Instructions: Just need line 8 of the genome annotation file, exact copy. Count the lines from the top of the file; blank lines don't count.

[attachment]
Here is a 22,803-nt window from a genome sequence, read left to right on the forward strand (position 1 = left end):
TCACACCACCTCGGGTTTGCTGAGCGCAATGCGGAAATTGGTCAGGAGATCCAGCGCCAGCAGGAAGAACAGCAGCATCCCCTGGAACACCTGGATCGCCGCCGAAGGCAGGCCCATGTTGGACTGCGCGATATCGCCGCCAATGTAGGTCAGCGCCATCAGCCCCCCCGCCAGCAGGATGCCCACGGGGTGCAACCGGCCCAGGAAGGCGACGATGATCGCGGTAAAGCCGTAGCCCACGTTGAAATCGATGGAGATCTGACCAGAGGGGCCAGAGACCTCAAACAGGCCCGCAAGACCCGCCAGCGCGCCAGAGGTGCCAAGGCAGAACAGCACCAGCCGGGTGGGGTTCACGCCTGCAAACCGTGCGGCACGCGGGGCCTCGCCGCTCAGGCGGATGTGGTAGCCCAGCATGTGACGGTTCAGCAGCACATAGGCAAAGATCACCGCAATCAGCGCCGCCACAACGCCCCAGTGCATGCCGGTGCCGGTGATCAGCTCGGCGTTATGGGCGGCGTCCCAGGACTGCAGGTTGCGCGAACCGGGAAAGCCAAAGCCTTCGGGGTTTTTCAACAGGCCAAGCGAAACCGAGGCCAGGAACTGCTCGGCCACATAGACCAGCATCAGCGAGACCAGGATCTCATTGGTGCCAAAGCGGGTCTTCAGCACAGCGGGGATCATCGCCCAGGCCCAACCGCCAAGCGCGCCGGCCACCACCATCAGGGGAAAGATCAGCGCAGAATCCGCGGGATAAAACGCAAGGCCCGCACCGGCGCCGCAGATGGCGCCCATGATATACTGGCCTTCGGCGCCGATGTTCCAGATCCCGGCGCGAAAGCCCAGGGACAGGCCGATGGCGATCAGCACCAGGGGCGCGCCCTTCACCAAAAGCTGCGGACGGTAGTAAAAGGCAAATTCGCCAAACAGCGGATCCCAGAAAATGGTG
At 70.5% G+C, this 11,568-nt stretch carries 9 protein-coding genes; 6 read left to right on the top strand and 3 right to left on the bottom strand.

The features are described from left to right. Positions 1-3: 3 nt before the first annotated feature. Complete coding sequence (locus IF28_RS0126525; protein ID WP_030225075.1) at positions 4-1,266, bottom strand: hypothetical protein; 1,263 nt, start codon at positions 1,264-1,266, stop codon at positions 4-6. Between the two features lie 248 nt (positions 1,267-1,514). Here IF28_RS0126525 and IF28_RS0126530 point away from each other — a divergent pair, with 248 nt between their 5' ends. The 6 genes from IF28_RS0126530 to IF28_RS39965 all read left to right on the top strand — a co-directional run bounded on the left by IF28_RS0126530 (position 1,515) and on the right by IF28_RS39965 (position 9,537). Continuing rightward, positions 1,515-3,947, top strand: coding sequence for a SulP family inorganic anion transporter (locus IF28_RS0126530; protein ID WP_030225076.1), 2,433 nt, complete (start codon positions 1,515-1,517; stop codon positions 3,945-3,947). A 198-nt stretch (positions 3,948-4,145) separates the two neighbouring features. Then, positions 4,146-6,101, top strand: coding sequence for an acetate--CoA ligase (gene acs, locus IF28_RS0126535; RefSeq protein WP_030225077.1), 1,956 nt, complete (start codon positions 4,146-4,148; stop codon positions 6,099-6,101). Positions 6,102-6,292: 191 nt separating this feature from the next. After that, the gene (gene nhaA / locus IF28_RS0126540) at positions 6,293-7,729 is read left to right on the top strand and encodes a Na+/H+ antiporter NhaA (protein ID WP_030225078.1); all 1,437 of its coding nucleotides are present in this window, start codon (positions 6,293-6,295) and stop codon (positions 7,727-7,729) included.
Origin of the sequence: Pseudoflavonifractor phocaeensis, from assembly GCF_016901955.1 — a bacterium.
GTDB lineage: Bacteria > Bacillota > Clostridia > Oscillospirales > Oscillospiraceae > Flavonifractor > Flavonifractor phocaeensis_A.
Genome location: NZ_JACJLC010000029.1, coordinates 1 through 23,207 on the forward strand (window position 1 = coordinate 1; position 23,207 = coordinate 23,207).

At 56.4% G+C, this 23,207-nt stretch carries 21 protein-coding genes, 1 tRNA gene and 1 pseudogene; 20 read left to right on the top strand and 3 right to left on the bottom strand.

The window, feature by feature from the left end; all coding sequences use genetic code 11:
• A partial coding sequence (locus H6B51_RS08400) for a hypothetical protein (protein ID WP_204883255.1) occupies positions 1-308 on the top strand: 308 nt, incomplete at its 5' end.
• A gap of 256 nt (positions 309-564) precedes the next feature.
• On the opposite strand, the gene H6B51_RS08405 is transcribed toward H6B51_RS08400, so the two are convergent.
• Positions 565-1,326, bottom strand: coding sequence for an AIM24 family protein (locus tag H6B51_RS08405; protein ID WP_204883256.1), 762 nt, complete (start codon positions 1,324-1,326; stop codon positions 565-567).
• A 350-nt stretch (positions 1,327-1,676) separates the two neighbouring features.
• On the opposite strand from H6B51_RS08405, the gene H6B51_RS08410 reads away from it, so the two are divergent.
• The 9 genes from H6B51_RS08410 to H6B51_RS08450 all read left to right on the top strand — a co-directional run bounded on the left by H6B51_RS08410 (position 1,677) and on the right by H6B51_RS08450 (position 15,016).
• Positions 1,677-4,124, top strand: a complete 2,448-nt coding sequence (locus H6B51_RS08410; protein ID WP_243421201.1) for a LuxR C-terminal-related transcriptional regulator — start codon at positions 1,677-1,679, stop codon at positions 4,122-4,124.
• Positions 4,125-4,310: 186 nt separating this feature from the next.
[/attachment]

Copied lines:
At 56.4% G+C, this 23,207-nt stretch carries 21 protein-coding genes, 1 tRNA gene and 1 pseudogene; 20 read left to right on the top strand and 3 right to left on the bottom strand.